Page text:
By way of example, see ACNFS versus GOFS for May 25th 2016:

17
Arctic sea ice / Re: The 2019 melting season
« on: May 26, 2019, 11:26:42 PM »
     Bottom melting is a known driver but seems to get little monitoring.

Very difficult problem, as we don't have a lot of permanent stations for measuring/monitoring it, and it mostly has to be derived from satellite data.  This similarly translates into the uncertainty we have for ice thickness and volume. But to your point, it's actually monitored a lot, but the uncertainty of the measurement is not as low as we'd like.

    1)  In addition to temperature, cloud cover, insolation, wind, ice extent/area, ice thickness, ice age, ice condition, melt pond momentum, and land attachment, does the amount and temperature of Atlantic current inflow act as a driving factor for melt? 
It does, but we're still trying to understand it.  Mostly it's reflected in the increasing volatility of extent in the Barentz - looking at SST's over time, you can see "hot spots" evolving as we see here:

http://ocean.dmi.dk/arctic/satellite/index.uk.php

(sidebar: NOAA used to have very nice arctic view SST anomaly maps - they seem to have disappeared - anyone know what happened to them/have new links?)

    2)  Are there tracking and forecast maps/summaries for Atlantic inflow volume and temperature to use as predictors?  Known historical patterns or correlations with September minimum.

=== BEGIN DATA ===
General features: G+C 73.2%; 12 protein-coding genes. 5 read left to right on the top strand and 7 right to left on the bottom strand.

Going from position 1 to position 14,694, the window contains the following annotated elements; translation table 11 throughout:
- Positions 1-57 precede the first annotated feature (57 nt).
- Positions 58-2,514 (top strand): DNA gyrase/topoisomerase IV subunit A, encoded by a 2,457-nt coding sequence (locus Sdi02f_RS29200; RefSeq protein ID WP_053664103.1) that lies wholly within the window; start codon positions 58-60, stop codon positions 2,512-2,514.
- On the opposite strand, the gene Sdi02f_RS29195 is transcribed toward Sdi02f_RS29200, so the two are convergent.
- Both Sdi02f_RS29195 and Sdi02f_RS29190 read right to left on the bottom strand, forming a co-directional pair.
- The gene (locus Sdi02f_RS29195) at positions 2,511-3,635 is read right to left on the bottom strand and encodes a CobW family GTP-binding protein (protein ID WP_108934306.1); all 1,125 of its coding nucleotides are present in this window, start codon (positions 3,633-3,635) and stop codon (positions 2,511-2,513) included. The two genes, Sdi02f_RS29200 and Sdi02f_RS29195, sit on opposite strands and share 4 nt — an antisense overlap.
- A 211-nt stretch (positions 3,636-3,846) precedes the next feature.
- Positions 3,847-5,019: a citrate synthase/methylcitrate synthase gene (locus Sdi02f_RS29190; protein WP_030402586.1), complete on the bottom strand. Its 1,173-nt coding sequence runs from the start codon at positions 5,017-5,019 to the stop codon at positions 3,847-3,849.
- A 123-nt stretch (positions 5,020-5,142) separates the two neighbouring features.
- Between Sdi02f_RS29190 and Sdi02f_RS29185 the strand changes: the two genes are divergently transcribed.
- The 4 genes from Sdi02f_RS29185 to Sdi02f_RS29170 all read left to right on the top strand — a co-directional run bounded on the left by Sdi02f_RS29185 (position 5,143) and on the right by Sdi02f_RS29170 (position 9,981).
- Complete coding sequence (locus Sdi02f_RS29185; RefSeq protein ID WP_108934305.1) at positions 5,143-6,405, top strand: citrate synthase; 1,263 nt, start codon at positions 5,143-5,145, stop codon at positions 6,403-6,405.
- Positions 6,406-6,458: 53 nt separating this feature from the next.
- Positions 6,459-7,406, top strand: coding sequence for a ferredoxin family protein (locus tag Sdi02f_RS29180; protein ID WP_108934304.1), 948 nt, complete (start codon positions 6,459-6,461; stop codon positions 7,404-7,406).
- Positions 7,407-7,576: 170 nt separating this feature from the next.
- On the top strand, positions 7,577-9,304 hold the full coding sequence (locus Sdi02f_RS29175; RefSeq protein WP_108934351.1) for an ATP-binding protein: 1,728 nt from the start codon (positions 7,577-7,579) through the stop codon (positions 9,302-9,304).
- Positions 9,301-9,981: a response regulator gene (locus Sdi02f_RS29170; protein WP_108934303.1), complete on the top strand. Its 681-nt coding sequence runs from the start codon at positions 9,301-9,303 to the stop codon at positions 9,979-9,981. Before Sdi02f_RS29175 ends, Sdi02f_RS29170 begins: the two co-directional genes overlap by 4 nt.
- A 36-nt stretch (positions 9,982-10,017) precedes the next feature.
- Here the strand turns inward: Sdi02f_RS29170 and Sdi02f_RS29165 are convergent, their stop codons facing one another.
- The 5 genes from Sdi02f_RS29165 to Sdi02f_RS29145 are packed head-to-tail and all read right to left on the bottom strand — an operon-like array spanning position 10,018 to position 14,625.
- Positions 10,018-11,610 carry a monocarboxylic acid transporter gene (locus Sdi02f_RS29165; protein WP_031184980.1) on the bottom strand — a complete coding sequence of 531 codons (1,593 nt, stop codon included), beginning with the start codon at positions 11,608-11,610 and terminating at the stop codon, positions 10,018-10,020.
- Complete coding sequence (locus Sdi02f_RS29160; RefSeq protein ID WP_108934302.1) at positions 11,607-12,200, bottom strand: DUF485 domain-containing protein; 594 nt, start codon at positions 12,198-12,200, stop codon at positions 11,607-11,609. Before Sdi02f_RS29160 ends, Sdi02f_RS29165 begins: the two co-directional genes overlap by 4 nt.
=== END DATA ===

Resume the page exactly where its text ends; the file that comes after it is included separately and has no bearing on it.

Not really, or at least not that I'm aware of.  Again, we're still wrestling with a lack of sensor data, and mostly understanding it by inference from other measures, which have similarly limited sensor data such as salinity, SST and sub-surface temperature.

    3) Ditto Pacific inflow, but my understanding is that Atlantic inflow is a stronger influence.


See (2) answer above.  Same dance, different song.


    4)  Exploring my ignorance out to its edge, it seems like there might be a trend for cloudier Arctic summer weather with increased open water.   To the extent that there is skill, multi-month June-September Arctic weather outlook would be interesting.

It would, and there are others in forum who'd be better able to point you in the direction of resources.

A thread was started for that here:

https://forum.arctic-sea-ice.net/index.php/topic,2692.0.html


PS #1088 JDAllen - interesting point about melt ponds not just changing albedo but also serving to conduct air temperature into ice.  Never heard that before but it makes sense.

I was less thinking about transmission of heat from the atmosphere, and more about insolation and long-wave radiation trapped by the water being concentrated and directed to the ice via convection.  Having water on top of the ice transferring atmospheric heat I'm actually not so sure of; I actually think it may be a wash between the two.

Again, I think the major effect of meltponds is better capture of various forms of radiation rather than convective or evaporative heat exchange with atmosphere.


Test question "What is causing Arctic Sea Ice loss" - 3 letter acronym.  Stumped me.
 

Me too.  Context?  ;)